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State News

DeSantis Fills Supreme Court Vacancies, Blaming COVID-19 For The Delay

Renatha Francis
Wilfredo Lee/AP
/
AP
Renatha Francis smiles as she speaks during a news conference, Tuesday, May 26, 2020, at the Miami-Dade Public Library in Miami. Gov. Ron DeSantis appointed two South Floridians to the state Supreme Court on Tuesday: Francis, a Palm Beach County circuit judge who immigrated from Jamaica and, a former assistant U.S. attorney who is the son of Cuban immigrants. (AP Photo/Wilfredo Lee)

Governor Ron DeSantis has filled two state Supreme Court vacancies, which have been open since the end of 2019. He announced today that South Florida circuit court judge Renatha Francis and attorney John Couriel will make seven justices on the bench once more.

DeSantis has had a list of finalists from the Court’s Judicial Nominating Committee since January, and was supposed to have made his picks by late March, per the state Constitution. He blames COVID-19 for the delay.

“The state of emergency with the coronavirus prompted us to delay the sections. I was not in a position to spend hours and hours reading these opinions and other writings,” DeSantis said, before debuting his new selections during a press conference in Miami Tuesday.

“Judge Francis will be the first Caribbean-American to sit on the Florida Supreme court,” he said of Francis.

“John Couriel is the son of Cuban exiles,” DeSantis said later during the press conference introducing his appointees. “His father escaped the tyranny of Fidel Castro via Operation Pedro Pan in 1961.”

John Couriel
Wilfredo Lee/AP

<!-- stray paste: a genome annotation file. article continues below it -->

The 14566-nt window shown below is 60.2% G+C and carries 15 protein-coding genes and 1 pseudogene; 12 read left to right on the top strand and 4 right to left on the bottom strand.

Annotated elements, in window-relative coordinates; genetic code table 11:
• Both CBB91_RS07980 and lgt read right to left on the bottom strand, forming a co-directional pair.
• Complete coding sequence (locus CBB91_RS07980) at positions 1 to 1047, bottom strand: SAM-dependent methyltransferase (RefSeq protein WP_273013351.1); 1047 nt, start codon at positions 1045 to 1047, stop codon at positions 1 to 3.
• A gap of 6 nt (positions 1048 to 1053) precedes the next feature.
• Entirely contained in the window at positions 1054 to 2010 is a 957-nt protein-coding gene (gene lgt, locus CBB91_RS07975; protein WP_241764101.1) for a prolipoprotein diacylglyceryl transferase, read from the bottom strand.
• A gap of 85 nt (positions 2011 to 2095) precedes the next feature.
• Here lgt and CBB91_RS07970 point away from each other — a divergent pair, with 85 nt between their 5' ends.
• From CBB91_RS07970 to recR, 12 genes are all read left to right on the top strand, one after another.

John Couriel smiles as he speaks during a news conference, Tuesday, May 26, 2020, at the Miami-Dade Public Library in Miami. Gov. Ron DeSantis, rear, appointed two South Floridians to the state Supreme Court on Tuesday: a Palm Beach County circuit judge who immigrated from Jamaica and Couriel, a former assistant U.S. attorney who is the son of Cuban immigrants. (AP Photo/Wilfredo Lee)

The appointments make five picks for DeSantis to the state’s highest court. Former Justices Barbara Lagoa and Robert Luck, who vacated the seats, both served on district courts in Florida before a short stint on the Supreme Court that lasted less than a year. They were both appointed to the federal 11th Circuit court of Appeals by President Donald Trump.

DeSantis touts his newest picks in much the same way he did Luck and Lagoa, saying they "understand the role of the judiciary." Since the Governor took office, he’s made a push to do away with what he calls “judicial activism.”

Francis’ comments on Tuesday suggest she will approach the post with in a way that’s in line with DeSantis’ philosophy.

“The Florida Supreme Court protects the people’s liberty. And part of doing that is respecting the limited role that judges play in our constitutional system of government. As judges, we exercise neither force, nor will – but merely judgement,” Francis said, quoting an Alexander Hamilton excerpt from the Federalist Papers. “So we apply the law as written by the people’s duly elected representatives.”

Couriel, who will give up his job with the firm Kobre & Kim, repeated Hamilton’s quote and said “Governor, my prayer today is that your judgement will have been good, and that my judgment will not let you down."

DeSantis made a point to address the diversity of his Supreme Court picks since taking office, adding he’s not sure that the Jamaican-born Francis isn’t the first Caribbean-American to hold a state supreme court post anywhere in America.

“Two of the appointments have been women, three of the appointments have been Hispanic,” he said of his five appointees.

Francis won’t take her seat on the state Supreme Court until September, until she has been a member of the Florida Bar for a decade as required by the Florida Constitution. Couriel has been a member of the Florida Bar since 2004.

Both new justices will be up for retention votes in 2022.